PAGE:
The situation in Nicaragua is difficult and critical; there are riots and general chaos, acts of violence, murders and lynchings in the streets, house and business fires, burglary and looting, graffiti against Jews, as well as lack of gas and fuel. The members of the Nicaragua Jewish community are forced to stay in their homes for many weeks; they do not leave, children do not study.
The community contacted the Kibutz Galuyot Institute eight months ago to to send lessons to the Nicaraguan community so those who are Jewish and those who are interested in pursuing their Jewish heritage could learn more about Judaism. Since that time, the situation in Nicaragua has become dire.
The Kibutz Galuyot Institute is registered in Israel and is active mainly in South America and Africa. Its purpose is to bring Jews to the Land of Israel while studying Torah and Judaism, studying for conversion l’chumrah, if necessary, for descendants of Jews and anusim or those without proper documentation.
Some of the members of the community underwent conversion by Orthodox rabbis who provided them with conversion documents that can be presented. Kulanu, a New York-based nonprofit group that supports communities around the world seeking to learn about Judaism, has facilitated conversions in Nicaragua.
Kibutz Galuyot Institute received an opinion and evaluation from ITIM that most of the documents are in order and that they will be able to obtain a permit for immigration, although it is necessary to clarify with the Ministry of the Interior for approval and final permit.
Since 2011, the community has been studying the topics required for conversion by Rabbi Mark Kunis, who was ordained at Yeshiva University’s Rabbi Isaac Elchanan Theological Seminary and works at the Shaarei Shamayim synagogue in Atlanta, Rabbi Marc Phillips of the United States, and Rabbi Andy Eichenholz of Israel. The community built a mikveh and a synagogue where they conduct religious activities. The Sephardic community is led by Moshe Cohen Henriquez; the Ashkenazi community is led by Kurt Preiss. The Sephardic community has close ties and membership with the Ovadia Alliance organization, which is in contact with many Spanish communities and acts as a beit din.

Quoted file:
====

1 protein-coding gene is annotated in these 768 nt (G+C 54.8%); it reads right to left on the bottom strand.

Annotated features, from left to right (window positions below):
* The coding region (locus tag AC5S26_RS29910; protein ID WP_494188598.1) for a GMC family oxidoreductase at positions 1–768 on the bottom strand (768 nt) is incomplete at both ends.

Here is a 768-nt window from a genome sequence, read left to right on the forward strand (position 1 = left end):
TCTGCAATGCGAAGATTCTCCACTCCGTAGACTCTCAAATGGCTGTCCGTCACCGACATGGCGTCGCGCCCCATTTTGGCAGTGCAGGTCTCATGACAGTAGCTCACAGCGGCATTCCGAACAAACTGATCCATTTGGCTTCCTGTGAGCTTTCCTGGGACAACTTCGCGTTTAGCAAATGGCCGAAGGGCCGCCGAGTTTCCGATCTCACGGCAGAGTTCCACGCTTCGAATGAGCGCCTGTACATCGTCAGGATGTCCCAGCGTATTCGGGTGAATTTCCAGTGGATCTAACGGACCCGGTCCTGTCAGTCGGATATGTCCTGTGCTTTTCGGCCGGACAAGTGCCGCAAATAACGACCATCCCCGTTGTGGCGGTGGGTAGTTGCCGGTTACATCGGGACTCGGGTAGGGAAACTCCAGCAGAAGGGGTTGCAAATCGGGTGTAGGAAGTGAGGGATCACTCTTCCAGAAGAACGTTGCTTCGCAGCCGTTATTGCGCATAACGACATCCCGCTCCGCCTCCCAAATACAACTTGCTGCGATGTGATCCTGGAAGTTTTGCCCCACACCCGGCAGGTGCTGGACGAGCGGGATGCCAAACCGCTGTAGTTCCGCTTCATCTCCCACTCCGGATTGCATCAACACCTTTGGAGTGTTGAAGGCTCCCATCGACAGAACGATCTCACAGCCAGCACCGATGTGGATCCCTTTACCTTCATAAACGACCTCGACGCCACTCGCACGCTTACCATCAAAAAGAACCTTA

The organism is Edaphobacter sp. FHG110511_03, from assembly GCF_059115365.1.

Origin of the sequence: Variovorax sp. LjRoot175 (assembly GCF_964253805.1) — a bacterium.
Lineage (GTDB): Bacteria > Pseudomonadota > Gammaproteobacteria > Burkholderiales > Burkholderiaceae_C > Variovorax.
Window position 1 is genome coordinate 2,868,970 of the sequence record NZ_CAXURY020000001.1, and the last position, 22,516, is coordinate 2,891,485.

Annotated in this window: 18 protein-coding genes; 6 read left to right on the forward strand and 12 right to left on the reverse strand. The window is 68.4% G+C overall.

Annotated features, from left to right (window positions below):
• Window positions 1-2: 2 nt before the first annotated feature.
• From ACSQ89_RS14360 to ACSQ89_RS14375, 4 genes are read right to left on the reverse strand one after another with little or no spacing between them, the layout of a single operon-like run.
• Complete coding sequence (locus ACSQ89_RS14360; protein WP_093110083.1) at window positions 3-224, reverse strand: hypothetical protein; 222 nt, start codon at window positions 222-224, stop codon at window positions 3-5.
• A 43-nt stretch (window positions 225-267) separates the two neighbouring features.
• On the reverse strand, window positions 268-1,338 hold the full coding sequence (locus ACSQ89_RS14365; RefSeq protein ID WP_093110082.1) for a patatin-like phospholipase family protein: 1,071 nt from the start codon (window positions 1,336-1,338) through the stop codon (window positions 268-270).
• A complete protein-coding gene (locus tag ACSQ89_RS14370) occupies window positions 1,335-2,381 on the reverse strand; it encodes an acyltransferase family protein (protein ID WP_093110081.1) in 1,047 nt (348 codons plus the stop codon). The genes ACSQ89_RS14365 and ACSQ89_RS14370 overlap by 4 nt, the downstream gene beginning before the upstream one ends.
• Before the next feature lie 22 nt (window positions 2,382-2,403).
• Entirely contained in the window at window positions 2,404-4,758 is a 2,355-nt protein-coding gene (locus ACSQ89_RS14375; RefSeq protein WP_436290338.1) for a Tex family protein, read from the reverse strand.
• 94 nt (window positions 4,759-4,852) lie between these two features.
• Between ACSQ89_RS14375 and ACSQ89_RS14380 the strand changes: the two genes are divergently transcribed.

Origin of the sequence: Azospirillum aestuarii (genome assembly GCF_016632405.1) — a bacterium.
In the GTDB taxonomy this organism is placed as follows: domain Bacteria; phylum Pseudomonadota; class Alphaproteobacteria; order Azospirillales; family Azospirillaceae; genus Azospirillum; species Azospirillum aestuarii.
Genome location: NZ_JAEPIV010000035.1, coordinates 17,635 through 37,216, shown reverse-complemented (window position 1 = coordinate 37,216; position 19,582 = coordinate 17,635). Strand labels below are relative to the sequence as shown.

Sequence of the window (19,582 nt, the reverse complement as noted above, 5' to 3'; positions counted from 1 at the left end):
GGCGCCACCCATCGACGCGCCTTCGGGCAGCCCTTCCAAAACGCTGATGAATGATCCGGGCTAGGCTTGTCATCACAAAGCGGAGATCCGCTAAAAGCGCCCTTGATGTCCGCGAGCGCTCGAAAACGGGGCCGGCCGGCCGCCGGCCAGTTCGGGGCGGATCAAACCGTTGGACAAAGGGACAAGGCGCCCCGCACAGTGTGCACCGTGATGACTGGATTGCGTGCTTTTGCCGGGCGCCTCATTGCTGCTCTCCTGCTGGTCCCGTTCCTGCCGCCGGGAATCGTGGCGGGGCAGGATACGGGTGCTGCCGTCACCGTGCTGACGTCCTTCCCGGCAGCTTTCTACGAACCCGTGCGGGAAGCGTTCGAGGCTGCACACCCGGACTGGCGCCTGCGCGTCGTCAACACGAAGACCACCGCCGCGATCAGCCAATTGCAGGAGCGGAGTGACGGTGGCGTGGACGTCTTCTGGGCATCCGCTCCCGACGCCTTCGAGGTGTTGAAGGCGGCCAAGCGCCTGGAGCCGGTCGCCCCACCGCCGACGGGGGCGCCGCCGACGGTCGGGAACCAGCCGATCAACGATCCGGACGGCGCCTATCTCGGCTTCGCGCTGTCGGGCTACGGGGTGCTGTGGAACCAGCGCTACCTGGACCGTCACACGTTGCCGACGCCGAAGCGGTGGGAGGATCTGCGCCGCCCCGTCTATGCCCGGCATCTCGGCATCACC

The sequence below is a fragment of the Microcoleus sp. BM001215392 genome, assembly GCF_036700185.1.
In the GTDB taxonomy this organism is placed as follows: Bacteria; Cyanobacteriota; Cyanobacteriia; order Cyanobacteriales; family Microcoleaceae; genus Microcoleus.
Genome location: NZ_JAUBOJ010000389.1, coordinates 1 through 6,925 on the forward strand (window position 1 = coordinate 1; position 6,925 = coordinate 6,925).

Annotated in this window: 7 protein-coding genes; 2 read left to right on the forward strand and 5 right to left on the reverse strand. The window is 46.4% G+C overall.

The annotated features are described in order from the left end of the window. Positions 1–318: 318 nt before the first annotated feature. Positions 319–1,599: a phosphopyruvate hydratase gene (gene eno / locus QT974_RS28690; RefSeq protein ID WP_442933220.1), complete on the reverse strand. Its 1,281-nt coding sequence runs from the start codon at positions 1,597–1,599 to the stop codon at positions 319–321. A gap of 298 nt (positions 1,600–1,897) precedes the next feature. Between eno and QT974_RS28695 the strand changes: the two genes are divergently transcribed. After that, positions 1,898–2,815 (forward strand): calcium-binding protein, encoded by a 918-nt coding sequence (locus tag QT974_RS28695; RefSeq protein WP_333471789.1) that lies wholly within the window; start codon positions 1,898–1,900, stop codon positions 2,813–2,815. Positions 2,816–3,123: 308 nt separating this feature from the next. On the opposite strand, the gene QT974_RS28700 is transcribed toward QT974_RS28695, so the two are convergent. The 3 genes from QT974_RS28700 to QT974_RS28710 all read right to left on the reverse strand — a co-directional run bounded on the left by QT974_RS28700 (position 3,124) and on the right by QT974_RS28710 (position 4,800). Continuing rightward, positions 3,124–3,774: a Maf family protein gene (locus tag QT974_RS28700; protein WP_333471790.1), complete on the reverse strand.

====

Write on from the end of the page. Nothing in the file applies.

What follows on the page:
Several members of the community contacted aliyah organizations for details but were not answered. The Chabad House is located 200 kilometers from the city of Managua, but the representative has already left the country. The rabbi even sent a Facebook message before his departure about the difficult situation and the intention to leave Nicaragua due to the riots and the coup d’état.
The community wants to leave Managua via plane (because of the riots almost all the roads are blocked) to Costa Rica or Israel. Most or all of the converts in the community are the offspring of Jewish Marranos with their Jewish roots that can be traced. The estimated cost of flying to Costa Rica is $300–500 per person, where they can be accommodated and live until they can move to Israel. It is estimated that each Jewish member will need $2,000 for the flights, travel documentation, visas, rent, and relocation.
Kibutz Galuyot Institute has documents for 76 people from the community who wish to make aliyah to Israel as soon as possible, and can transfer these documents to the person who will guide the transfer of information.
The members fear that a two-week stay will endanger their lives in light of the fact that there is curfew and there is shooting in the streets and houses. The situation is critical in Nicaragua and also presents a facet of antisemitism and incitement against the Jews. This situation calls for urgency and quick reference to the issue so that we do not reach a state of, heaven forbid, loss of life.
To learn more and donate, visit KibutzGaluyot.org.